The government’s proposals to take forward recommendations from the Taylor Review have been published in the Good Work Plan and is dubbed as the biggest package of workplace reforms for over 20 years. Effectively, these changes are intended to significantly change the landscape and provide workers with more employment law rights.
Below is a summary of the key proposals and subsequent actions which employers should be aware of.
Key Proposals of the Good Work Plan:
Extension of the Right to a Written Statement of Particulars of Employment
The current position is that a written statement of particulars has to be provided to employees within two months of their start date.
Under new legislation* the right to a written statement, setting out the basic terms of employment for all employees whose employment lasts for at least one month, will apply from day one. This right will come into force on 6 April 2020 and now includes workers. In addition to the current requirement to provide particulars, as detailed out in s.1 of the Employment Rights Act, the written statement must now also set out:
- The days of the week the worker is required to work, whether variable and how any variation will be determined
- Any paid leave entitlement
- Details of all remuneration and benefits
- Any probationary period; and
- Any training entitlement provided by the employer, including whether any training is mandatory and / or must be paid for by the worker.
*The Employment Rights (Miscellaneous Amendments) Regulations 2019 (SI 2019/731)
Increase in the Period Over Which Holiday Pay is Calculated
From 6 April 2020, the pay reference period for calculating the holiday pay of a worker who has irregular working hours will be increased from 12 weeks to 52 weeks.
The change aims to prevent workers losing out where their working hours are subject to fluctuations such as seasonal variations, or peaks in overtime. So, moving forward, employers will have to use a 52-week average for calculating holiday pay.
If a worker has been working for less than 52 weeks, their holiday pay calculation should be based on the total number of weeks they have worked.
Increased Protection for Agency Workers
Agency workers will have the right to be provided with a Key Facts Page which includes; information on the type of contract, their rate of pay, who is responsible for paying it and any deductions or fees that will be taken.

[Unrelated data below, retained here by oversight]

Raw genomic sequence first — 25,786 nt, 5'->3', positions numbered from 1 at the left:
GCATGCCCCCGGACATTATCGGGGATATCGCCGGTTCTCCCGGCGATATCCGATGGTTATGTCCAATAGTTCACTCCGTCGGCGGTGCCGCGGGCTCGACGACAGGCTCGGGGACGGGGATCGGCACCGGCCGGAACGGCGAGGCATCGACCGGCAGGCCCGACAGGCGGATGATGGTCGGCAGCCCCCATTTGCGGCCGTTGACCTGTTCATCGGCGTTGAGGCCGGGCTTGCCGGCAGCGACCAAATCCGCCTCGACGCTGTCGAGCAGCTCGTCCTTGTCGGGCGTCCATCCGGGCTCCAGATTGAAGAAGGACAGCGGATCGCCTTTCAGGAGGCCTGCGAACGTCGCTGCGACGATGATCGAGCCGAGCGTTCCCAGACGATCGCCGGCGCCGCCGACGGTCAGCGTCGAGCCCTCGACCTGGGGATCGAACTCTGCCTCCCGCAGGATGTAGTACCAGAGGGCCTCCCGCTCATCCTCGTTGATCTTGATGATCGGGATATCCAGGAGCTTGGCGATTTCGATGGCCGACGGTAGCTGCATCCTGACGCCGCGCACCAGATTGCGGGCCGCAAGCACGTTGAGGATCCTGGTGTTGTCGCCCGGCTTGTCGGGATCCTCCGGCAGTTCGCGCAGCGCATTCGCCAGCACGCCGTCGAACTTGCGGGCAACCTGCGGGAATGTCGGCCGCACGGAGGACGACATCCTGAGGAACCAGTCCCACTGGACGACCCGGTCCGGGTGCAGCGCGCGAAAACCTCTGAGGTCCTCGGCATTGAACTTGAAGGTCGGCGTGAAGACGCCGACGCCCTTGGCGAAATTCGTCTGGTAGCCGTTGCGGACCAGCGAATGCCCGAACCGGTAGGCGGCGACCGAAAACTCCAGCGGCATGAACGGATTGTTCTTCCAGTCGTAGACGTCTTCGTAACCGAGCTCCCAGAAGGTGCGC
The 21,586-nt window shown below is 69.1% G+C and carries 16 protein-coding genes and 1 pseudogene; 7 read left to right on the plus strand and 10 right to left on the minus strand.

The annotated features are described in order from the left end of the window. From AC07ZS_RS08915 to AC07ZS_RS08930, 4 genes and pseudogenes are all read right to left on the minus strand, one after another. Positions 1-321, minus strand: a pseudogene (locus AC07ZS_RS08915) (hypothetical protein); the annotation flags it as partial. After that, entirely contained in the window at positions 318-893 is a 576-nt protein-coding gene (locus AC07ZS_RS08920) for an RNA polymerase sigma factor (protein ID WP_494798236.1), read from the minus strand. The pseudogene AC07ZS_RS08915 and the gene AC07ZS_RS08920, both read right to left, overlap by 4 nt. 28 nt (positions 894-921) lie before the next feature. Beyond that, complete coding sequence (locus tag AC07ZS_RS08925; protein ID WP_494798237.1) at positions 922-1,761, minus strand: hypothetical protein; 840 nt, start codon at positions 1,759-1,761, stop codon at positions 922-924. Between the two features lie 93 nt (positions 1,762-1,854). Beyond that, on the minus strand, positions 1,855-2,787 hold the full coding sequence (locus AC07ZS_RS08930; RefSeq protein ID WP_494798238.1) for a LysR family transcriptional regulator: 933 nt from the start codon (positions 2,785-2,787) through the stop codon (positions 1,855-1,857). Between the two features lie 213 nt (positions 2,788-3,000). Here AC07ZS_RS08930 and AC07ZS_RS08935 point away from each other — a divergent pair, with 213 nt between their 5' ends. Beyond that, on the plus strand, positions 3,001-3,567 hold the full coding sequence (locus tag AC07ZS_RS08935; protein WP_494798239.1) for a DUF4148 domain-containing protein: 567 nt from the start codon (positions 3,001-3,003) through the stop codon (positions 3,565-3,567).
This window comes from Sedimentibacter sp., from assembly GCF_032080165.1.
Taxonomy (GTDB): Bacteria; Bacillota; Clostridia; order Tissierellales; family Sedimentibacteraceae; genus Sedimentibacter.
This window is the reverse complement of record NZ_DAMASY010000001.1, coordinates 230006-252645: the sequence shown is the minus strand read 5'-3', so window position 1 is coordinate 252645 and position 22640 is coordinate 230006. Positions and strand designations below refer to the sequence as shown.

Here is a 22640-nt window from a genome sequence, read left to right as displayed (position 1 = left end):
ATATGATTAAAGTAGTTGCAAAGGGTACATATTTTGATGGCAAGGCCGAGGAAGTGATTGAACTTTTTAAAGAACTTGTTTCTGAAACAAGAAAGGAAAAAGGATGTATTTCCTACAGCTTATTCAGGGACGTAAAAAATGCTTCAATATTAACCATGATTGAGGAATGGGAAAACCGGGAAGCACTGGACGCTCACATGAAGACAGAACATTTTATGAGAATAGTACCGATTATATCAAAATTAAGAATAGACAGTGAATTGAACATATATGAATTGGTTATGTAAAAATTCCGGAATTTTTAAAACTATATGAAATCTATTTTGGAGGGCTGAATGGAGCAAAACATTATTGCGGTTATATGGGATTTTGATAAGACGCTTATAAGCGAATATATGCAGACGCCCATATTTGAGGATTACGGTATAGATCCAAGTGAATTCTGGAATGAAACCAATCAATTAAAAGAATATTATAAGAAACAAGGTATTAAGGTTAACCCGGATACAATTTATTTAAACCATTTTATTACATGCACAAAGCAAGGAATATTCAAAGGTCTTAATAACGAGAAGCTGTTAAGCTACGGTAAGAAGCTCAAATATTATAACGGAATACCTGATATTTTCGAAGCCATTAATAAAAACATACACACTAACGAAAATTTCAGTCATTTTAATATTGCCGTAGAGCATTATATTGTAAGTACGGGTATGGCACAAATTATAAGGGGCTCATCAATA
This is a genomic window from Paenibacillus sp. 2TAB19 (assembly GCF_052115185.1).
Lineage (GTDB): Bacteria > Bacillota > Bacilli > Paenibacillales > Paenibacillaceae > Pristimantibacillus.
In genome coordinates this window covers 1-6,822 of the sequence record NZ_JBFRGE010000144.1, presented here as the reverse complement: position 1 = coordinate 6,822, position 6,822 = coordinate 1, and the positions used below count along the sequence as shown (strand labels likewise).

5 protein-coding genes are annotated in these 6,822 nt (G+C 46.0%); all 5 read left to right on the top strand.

There will also be an end to the ‘Swedish derogation’! Currently this allows workers who have a contract that provides for a minimum level of pay between assignments to be excluded from the right to comparable pay with permanent employees.
These changes apply from 6 April 2020.
Right to Request a ‘Stable’ Contract
There’s no date for this change yet but there is commitment from government to introduce a right for all employees and workers to request a more stable working pattern (subject to at least 26 weeks’ service).
Again, no date, but the government acknowledges the issue of employment status is tricky. There’s an indication that they will introduce a new test to identify employment status, with online tools to help employers correctly identify a person’s status.
New Protections for Gig Economy Workers
The Taylor Review recommended introducing higher National Minimum Wage / National Living Wage rates for hours that are not guaranteed as part of the contract, as well as alternative options to tackle low pay. However, following advice from the Low Pay Commission (LPC), the government will not be taking this forward. The LPC proposed a number of alternatives to address one-sided flexibility, which the government says will be subject to further consultation.
Enforcement of Vulnerable Workers’ Rights to Holiday Pay and Wider Review of Statutory Sick Pay
There will be a new state enforcement system for holiday pay. In the context of the Statutory Sick Pay reforms, the government will consider whether to make changes to the enforcement provisions.
Enforcement of Tribunal Awards and Increasing Tribunal Fines for Employers
The government will:
- Introduce a new “naming and shaming” scheme for employers that fail to pay tribunal awards and make it easier for successful claimants to enforce payment.
- Require tribunals to consider stronger punishments for employers that ignore previous tribunal judgments against them.
As well as the above, the government have already increased the maximum penalty from £5,000 to £20,000 for ‘aggravated’ breaches of employment rights. This came into effect on 6 April 2019.